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Elevated Levels of Antibodies to Epstein-Barr Virus Antigens in Sera and Synovial Fluids of Patients with Rheumatoid Arthritis

Margaret A. Alspaugh, Gertrude Henle, Evelyne T. Lennette and Werner Henle

Department of Medicine, Louisiana State University Medical Center, New Orleans, Louisiana 70112

Division of Virology, The Joseph Stokes, Jr., Research Institute of The Children's Hospital of Philadelphia, University of Pennsylvania School of Medicine, Philadelphia, Pennsylvania 19104

Published April 1981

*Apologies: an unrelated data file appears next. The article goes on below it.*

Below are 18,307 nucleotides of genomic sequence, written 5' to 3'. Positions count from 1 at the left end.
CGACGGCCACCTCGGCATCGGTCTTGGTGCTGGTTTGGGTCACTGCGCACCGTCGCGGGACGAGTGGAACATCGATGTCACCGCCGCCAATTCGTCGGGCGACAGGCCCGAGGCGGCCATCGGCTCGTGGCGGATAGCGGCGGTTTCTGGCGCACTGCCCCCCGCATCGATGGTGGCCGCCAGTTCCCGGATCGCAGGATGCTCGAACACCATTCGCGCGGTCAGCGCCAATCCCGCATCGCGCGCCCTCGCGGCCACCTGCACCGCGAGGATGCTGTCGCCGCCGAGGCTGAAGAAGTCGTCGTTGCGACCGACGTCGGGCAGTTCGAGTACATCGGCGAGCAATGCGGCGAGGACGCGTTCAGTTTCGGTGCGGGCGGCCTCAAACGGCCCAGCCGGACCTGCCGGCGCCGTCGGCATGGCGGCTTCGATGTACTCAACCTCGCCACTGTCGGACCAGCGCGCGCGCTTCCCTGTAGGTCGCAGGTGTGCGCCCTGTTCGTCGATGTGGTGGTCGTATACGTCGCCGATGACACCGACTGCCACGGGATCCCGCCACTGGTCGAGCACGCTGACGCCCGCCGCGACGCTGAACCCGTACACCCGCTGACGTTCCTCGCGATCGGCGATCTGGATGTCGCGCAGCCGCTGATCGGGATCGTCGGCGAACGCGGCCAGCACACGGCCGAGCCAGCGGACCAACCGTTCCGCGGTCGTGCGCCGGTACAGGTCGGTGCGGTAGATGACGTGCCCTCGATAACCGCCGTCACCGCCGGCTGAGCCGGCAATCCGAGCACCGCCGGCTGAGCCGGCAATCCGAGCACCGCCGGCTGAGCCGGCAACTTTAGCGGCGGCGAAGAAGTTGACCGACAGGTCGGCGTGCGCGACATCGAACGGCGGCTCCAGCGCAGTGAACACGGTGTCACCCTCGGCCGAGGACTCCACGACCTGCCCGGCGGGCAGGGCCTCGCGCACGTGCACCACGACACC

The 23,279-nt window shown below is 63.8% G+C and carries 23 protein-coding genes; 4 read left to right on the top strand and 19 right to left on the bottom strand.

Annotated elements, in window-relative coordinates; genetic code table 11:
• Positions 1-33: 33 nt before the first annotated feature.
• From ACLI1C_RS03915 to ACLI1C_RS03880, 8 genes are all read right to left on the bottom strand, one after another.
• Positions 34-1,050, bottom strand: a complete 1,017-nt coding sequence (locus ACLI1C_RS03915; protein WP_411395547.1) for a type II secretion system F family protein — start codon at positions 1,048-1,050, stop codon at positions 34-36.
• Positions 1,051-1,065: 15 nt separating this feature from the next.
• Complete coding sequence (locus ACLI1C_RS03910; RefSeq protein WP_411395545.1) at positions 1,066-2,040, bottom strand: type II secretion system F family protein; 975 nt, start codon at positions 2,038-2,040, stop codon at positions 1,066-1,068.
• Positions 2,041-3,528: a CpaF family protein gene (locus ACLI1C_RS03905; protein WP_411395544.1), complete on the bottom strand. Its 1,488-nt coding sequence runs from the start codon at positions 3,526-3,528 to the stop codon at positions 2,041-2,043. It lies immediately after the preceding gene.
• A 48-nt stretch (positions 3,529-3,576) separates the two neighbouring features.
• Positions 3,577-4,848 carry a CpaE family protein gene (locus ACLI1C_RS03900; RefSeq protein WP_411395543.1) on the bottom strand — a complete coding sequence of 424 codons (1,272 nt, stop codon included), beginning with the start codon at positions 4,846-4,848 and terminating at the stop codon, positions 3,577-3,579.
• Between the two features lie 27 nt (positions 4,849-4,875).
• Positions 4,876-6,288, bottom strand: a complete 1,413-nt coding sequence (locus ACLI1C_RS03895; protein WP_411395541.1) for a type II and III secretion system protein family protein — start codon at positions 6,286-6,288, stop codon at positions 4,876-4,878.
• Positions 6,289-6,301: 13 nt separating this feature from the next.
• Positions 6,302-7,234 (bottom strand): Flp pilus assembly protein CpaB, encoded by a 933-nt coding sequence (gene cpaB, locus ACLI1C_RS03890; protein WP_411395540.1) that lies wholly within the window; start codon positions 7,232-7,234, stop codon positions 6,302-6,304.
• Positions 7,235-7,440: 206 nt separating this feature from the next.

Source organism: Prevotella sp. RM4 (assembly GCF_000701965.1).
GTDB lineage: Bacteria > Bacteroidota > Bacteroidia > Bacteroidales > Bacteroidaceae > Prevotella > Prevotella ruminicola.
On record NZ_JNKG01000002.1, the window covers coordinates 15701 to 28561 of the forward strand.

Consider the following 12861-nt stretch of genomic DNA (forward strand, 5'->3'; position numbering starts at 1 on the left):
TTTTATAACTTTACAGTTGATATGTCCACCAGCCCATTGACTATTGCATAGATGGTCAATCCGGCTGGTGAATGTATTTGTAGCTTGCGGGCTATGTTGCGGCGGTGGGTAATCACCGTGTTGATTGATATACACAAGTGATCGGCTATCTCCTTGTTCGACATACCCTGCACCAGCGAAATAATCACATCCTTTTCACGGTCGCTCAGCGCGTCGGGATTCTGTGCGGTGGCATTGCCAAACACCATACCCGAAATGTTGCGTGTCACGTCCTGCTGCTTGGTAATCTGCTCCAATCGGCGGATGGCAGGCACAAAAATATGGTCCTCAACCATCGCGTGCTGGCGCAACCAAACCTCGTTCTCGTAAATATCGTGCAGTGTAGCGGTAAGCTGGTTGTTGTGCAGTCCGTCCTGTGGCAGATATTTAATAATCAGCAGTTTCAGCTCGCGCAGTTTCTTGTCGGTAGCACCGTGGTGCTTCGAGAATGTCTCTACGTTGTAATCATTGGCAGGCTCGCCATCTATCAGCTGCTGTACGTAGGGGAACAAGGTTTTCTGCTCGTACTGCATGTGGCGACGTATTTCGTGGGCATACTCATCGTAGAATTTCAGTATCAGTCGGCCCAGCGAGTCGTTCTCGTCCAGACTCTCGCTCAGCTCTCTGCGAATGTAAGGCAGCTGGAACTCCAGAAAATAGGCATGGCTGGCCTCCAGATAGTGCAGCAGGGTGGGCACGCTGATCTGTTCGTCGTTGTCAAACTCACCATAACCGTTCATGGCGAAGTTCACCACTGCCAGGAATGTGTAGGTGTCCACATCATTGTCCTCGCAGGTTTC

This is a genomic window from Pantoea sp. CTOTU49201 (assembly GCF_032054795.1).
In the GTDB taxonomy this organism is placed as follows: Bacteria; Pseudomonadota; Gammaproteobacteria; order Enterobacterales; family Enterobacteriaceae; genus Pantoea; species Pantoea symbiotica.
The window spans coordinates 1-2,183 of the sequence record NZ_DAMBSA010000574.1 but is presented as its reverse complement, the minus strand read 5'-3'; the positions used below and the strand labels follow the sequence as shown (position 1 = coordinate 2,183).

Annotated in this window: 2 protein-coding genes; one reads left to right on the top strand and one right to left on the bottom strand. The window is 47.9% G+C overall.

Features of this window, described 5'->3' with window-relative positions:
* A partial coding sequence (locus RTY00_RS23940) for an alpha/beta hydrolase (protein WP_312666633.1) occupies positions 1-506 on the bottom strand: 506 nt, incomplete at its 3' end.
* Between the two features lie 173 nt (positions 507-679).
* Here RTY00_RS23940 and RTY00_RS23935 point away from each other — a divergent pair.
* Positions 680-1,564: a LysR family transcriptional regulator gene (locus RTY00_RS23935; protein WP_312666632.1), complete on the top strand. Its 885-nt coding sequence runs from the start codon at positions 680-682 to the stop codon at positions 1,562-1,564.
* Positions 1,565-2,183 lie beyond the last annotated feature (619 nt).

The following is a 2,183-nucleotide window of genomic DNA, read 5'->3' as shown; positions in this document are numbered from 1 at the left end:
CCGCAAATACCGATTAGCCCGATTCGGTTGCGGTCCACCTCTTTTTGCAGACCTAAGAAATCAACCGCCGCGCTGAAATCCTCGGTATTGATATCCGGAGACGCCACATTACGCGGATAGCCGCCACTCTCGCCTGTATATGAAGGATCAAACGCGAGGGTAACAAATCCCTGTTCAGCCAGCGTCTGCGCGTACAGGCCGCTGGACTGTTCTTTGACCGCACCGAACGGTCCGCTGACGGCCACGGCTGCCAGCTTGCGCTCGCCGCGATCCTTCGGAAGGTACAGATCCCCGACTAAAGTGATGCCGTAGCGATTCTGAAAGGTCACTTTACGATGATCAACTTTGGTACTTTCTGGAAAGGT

The frequencies and levels of antibodies to Epstein-Barr virus (EBV)-specific antigens were determined in paired sera and synovial fluids from patients with rheumatoid arthritis (RA) and in sera from patients with other connective tissue diseases; i.e., systemic lupus erythematosus, progressive systemic sclerosis, and osteoarthritis (OA). The specimens were also tested for the presence of antibodies to RA-associated nuclear antigen. Compared to healthy controls, the patients' sera showed increased frequencies of elevated antibody titers (≥320) to Epstein-Barr viral capsid antigen, a correspondingly enhanced (twofold to threefold) geometric mean titer, and an increased frequency of antibodies at elevated titers (≥10), usually to the restricted component and rarely the diffuse component of the early antigen complex. Levels of antibody to the EBV-associated nuclear antigen were within the normal range. Enhancement of antibody titers was more pronounced in seropositive RA patients (i.e., positive for rheumatoid factor) than in those who were not. Enhancement was also found in systemic lupus erythematosus and progressive systemic sclerosis. Antibody to RA-associated nuclear antigen was detected at an increased frequency only in the group of seropositive RA patients (90%), as compared to 8-15% in the other connective tissue diseases and 6-8% in healthy controls. The antibody titers in the synovial fluids equaled or were at most twofold higher or lower than those in the sera. In addition, levels of EBV-specific antibodies were studied serially over a period of 6-10 mo in patients with RA and OA. Parameters of disease activity were determined and compared to antibody levels. EBV-specific antibodies in sera of OA patients remained constant and within normal limits throughout the study. Although EBV-specific antibodies were often elevated in RA patients, they also remained constant, with the exception of three patients, who showed gradual increases in one of the four antibodies, which did not correlate with disease activity.

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